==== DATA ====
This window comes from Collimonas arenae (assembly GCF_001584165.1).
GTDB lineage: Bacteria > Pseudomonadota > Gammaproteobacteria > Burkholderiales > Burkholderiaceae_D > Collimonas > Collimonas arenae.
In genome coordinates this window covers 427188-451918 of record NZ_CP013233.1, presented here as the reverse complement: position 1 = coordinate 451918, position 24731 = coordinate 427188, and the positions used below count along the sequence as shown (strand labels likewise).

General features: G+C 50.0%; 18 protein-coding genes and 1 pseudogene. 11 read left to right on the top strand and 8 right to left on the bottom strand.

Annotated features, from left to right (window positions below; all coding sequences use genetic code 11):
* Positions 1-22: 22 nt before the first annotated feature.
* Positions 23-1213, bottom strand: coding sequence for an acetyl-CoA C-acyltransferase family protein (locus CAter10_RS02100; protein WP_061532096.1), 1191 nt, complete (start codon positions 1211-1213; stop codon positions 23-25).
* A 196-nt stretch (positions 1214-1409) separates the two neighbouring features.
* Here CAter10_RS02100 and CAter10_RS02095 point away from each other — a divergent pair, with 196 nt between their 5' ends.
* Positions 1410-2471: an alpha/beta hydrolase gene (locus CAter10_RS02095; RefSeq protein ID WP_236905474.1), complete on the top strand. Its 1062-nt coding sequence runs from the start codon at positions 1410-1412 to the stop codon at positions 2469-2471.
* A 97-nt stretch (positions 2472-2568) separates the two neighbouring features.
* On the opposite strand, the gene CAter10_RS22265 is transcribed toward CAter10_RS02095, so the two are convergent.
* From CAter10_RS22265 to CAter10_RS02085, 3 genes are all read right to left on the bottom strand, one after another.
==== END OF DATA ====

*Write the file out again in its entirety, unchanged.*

This window comes from Collimonas arenae (assembly GCF_001584165.1).
GTDB lineage: Bacteria > Pseudomonadota > Gammaproteobacteria > Burkholderiales > Burkholderiaceae_D > Collimonas > Collimonas arenae.
In genome coordinates this window covers 427188-451918 of record NZ_CP013233.1, presented here as the reverse complement: position 1 = coordinate 451918, position 24731 = coordinate 427188, and the positions used below count along the sequence as shown (strand labels likewise).

General features: G+C 50.0%; 18 protein-coding genes and 1 pseudogene. 11 read left to right on the top strand and 8 right to left on the bottom strand.

Annotated features, from left to right (window positions below; all coding sequences use genetic code 11):
* Positions 1-22: 22 nt before the first annotated feature.
* Positions 23-1213, bottom strand: coding sequence for an acetyl-CoA C-acyltransferase family protein (locus CAter10_RS02100; protein WP_061532096.1), 1191 nt, complete (start codon positions 1211-1213; stop codon positions 23-25).
* A 196-nt stretch (positions 1214-1409) separates the two neighbouring features.
* Here CAter10_RS02100 and CAter10_RS02095 point away from each other — a divergent pair, with 196 nt between their 5' ends.
* Positions 1410-2471: an alpha/beta hydrolase gene (locus CAter10_RS02095; RefSeq protein ID WP_236905474.1), complete on the top strand. Its 1062-nt coding sequence runs from the start codon at positions 1410-1412 to the stop codon at positions 2469-2471.
* A 97-nt stretch (positions 2472-2568) separates the two neighbouring features.
* On the opposite strand, the gene CAter10_RS22265 is transcribed toward CAter10_RS02095, so the two are convergent.
* From CAter10_RS22265 to CAter10_RS02085, 3 genes are all read right to left on the bottom strand, one after another.